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New York Magazine has a great article in its current edition where it attempts to understand the psyche of the users of social networks, especially the younger users. Although as investors and entrepreneurs, we do our best to get into the heads of these users, many of us are a generation (or at least half a generation!) too old to be of this demogrpahic. The article won’t have much new to say to regular readers of Dana Boyd and Clay Shirky, both of whom are quoted in the article, but its worth reading none the less.

The author, Emily Nussbaum, has been tracking this theme for several years and wrote a good story in the NYTimes a couple of years ago on teen blogging that is also a good read.

Nussbaum talks about younger internet users’ willingness to reveal their private lives on the Internet (blogging, posting photos, sharing “private” details on myspace or facebook) as causing the first true generation gap since rock and roll 50 years ago. She satirizes the older generation’s “disgusted, dismissive squawk” as going something like this:

Kids today. They have no sense of shame. They have no sense of privacy. They are show-offs, fame whores, pornographic little loons who post their diaries, their phone numebrs, their stupid poetry- for God’s sake, their dirty photos! – online. They have virtual friends instead of real ones. they talk in illiterate instant messages. They are interested only in attention – and yet they have zero attention span, flitting like hummingbirds from one virtula stage to another.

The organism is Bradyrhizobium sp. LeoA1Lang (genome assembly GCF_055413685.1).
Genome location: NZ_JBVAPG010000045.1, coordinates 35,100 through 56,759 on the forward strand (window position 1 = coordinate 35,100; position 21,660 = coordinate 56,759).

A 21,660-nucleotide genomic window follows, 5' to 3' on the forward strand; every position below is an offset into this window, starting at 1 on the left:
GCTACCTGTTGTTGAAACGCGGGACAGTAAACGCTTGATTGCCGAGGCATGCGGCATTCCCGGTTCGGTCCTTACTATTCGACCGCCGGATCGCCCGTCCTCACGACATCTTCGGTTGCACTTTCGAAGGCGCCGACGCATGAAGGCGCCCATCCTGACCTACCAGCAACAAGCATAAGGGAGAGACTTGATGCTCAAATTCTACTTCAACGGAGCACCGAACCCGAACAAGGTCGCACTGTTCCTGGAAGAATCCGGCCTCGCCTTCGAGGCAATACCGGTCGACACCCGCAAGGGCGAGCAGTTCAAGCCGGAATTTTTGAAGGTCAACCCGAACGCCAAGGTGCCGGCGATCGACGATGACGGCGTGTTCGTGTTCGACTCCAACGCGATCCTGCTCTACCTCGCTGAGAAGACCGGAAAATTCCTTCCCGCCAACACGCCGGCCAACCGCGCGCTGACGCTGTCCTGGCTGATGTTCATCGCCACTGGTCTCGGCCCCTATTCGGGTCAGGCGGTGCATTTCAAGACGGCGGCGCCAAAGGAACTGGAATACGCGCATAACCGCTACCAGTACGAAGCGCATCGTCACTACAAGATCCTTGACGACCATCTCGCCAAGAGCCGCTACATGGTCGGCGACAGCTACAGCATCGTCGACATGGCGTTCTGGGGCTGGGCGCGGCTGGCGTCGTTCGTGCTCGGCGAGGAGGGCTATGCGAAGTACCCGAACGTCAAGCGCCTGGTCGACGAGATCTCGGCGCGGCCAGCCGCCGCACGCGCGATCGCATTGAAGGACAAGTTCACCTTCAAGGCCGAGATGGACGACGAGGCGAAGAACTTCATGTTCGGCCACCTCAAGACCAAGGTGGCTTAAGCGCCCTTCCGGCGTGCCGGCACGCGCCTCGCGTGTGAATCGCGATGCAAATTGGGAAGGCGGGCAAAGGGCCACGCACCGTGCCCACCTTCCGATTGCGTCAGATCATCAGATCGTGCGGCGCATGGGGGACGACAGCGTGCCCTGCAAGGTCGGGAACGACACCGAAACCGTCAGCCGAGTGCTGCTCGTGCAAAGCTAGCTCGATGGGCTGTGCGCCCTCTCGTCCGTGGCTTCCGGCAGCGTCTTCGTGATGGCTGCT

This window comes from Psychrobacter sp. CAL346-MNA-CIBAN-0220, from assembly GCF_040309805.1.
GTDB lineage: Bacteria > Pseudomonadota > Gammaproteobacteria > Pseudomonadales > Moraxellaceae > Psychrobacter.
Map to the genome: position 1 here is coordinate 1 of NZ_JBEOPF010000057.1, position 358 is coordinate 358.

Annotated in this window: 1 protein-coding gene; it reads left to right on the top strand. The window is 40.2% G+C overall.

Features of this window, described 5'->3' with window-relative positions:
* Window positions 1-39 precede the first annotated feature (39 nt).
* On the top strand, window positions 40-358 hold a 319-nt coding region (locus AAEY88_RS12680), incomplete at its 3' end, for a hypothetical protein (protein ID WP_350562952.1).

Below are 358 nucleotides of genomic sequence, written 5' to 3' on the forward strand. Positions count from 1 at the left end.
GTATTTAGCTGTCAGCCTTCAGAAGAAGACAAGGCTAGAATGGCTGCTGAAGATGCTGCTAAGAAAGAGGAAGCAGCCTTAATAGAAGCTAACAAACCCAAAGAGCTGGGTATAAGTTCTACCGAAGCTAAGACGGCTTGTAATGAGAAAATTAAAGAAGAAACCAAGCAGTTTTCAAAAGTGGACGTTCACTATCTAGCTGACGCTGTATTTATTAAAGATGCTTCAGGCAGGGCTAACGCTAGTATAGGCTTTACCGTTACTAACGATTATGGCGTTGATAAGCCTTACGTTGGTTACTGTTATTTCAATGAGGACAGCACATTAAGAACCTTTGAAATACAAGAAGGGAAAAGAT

Nussbaum highlights three changes in the mindset of younger internet users who grew up as Digital Natives:

They think of themselves as having an audience

They have accepted that in a world of cellphone cameras and security videos and Google, there is no guarantee of privacy anyway. Whereas once only celebrities and politicians had to parse every sentence, these users have learned to modulate their voices to address their constant audience. They have learned the coping skills of Paris Hilton: enjoy the attention instead of fighting it and do your own publicity before someone does it for you. One telling quote “why go to a partiy if you’re not going to get your picture taken?”

They have archived their adolescence